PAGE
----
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You are here: Home > Seo Articles > Ambulatory Blood Pressure Monitoring
One of the biggest medical problems facing Americans today is high blood pressure; it is often referred to as the "Silent Killer" as most people are not aware they suffer with it until it is too late. Hypertension or high blood pressure can be controlled very easily as long as you know you have a problem, in the average person a blood pressure measurement of below 120/80 is considered normal. If you doctor suspects you have a problem he may order ambulatory blood pressure monitoring to get a better idea of where you stand. In order to help your doctor determine whether or not you are at risk for hypertension and the need for ambulatory blood pressure monitoring he will need to know as much as possible about your family history. If your family has a history of high blood pressure, or you are overweight, over the age of 40 or have been diagnosed with pre-hypertension you may be considered at high risk and you should have your blood pressure checked frequently. Your doctor may ask that you have your blood pressure checked several times before he is willing to make the diagnosis of hypertension.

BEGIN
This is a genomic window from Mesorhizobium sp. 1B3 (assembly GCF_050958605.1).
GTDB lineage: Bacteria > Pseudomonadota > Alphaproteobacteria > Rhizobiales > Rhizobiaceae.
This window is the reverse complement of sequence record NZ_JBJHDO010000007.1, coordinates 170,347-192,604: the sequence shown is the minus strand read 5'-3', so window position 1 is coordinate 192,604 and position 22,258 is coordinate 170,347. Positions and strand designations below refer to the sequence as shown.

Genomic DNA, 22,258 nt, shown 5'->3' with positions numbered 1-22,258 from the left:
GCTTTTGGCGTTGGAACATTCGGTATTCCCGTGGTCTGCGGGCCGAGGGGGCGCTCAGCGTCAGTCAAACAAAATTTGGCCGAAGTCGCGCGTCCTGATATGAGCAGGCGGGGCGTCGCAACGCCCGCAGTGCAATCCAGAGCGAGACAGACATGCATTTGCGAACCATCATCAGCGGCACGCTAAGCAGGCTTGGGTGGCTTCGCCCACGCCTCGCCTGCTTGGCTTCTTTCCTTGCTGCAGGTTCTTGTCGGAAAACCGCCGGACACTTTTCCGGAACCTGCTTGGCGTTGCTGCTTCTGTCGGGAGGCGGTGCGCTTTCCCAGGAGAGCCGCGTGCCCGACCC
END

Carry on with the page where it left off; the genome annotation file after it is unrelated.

If he measures your blood pressure at higher than 140/90 he will most likely diagnose you as being hypertensive. In order to keep an eye on you for a while to make sure that you do not just have a reaction to going to see your doctor, he may order ambulatory blood pressure monitoring, this involves using a machine that you can wear home and record your blood pressure over a long period of time. Depending on your doctor's orders ambulatory blood pressure monitoring usually lasts for a period of 24 hours and the readings are taken every half an hour or so. You will have to wear a small blood pressure cuff on your upper arm that is connected to the monitoring device via a thin tube. This thin tube is used to inflate and deflate the cuff as well as allow the monitor to read your blood pressure.

The actual monitor is small enough that you can slip into a convenient pocket or carry it in a belt pouch while you are using it. Wearing an ambulatory blood pressure monitoring device is only the first step in identifying your high blood pressure problem. Once you have been diagnosed it is up to you to make the necessary changes in your lifestyle and your diet to bring your blood pressure back down to where it should be. While it is possible that you may need medication to bring your blood pressure back to within the normal range, you can accomplish the same thing in many cases with exercise and a well balanced diet. If your doctor prescribes ambulatory blood pressure monitoring for you, he will most likely provide the monitor for you and bill your insurance. If you would prefer to have your own monitor so that you can keep an eye on things for yourself contact the Medical Device Depot, where you will find a selection of monitors and other medical equipment ready to be shipped directly to you.

 
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